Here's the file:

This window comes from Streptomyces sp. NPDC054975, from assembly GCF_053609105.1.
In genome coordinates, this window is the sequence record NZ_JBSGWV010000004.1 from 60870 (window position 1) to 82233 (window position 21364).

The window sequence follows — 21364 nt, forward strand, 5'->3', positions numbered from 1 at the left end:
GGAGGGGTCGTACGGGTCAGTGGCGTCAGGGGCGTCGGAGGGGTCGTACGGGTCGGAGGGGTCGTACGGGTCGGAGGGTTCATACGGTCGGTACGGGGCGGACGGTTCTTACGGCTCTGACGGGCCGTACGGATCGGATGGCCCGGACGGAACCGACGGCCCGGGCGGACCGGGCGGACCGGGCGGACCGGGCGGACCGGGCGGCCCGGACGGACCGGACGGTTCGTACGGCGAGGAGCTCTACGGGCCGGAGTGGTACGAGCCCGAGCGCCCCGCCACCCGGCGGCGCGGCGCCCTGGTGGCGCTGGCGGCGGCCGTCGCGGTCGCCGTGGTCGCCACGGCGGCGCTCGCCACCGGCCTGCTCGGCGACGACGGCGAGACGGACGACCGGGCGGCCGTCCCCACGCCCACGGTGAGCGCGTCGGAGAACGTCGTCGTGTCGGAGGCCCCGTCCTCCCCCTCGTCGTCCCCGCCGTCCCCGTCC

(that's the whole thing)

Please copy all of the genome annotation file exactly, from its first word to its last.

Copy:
This window comes from Streptomyces sp. NPDC054975, from assembly GCF_053609105.1.
In genome coordinates, this window is the sequence record NZ_JBSGWV010000004.1 from 60870 (window position 1) to 82233 (window position 21364).

The window sequence follows — 21364 nt, forward strand, 5'->3', positions numbered from 1 at the left end:
GGAGGGGTCGTACGGGTCAGTGGCGTCAGGGGCGTCGGAGGGGTCGTACGGGTCGGAGGGGTCGTACGGGTCGGAGGGTTCATACGGTCGGTACGGGGCGGACGGTTCTTACGGCTCTGACGGGCCGTACGGATCGGATGGCCCGGACGGAACCGACGGCCCGGGCGGACCGGGCGGACCGGGCGGACCGGGCGGACCGGGCGGCCCGGACGGACCGGACGGTTCGTACGGCGAGGAGCTCTACGGGCCGGAGTGGTACGAGCCCGAGCGCCCCGCCACCCGGCGGCGCGGCGCCCTGGTGGCGCTGGCGGCGGCCGTCGCGGTCGCCGTGGTCGCCACGGCGGCGCTCGCCACCGGCCTGCTCGGCGACGACGGCGAGACGGACGACCGGGCGGCCGTCCCCACGCCCACGGTGAGCGCGTCGGAGAACGTCGTCGTGTCGGAGGCCCCGTCCTCCCCCTCGTCGTCCCCGCCGTCCCCGTCC